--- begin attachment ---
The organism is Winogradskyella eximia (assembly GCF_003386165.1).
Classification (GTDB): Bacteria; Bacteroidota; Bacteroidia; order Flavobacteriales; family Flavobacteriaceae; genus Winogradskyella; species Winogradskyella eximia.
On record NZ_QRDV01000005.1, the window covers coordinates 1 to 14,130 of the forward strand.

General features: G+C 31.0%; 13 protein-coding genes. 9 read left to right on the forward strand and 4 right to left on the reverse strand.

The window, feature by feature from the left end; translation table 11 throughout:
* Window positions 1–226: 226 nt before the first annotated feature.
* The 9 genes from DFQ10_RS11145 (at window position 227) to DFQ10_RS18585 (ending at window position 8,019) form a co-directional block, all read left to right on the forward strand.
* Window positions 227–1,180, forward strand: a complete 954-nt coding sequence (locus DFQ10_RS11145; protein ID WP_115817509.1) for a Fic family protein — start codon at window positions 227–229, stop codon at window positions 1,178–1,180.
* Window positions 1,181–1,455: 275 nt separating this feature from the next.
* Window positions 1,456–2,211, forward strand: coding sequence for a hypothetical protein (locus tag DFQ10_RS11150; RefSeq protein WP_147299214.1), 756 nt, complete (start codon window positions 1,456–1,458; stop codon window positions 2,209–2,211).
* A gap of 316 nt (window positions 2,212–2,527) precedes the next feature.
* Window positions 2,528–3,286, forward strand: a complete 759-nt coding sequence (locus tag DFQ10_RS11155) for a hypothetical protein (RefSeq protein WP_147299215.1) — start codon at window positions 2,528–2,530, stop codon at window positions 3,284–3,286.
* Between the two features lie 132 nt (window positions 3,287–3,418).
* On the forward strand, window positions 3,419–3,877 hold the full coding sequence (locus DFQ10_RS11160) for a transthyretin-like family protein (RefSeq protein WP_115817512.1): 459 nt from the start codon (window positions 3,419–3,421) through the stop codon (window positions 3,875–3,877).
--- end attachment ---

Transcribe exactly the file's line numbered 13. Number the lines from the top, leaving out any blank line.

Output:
* Between the two features lie 132 nt (window positions 3,287–3,418).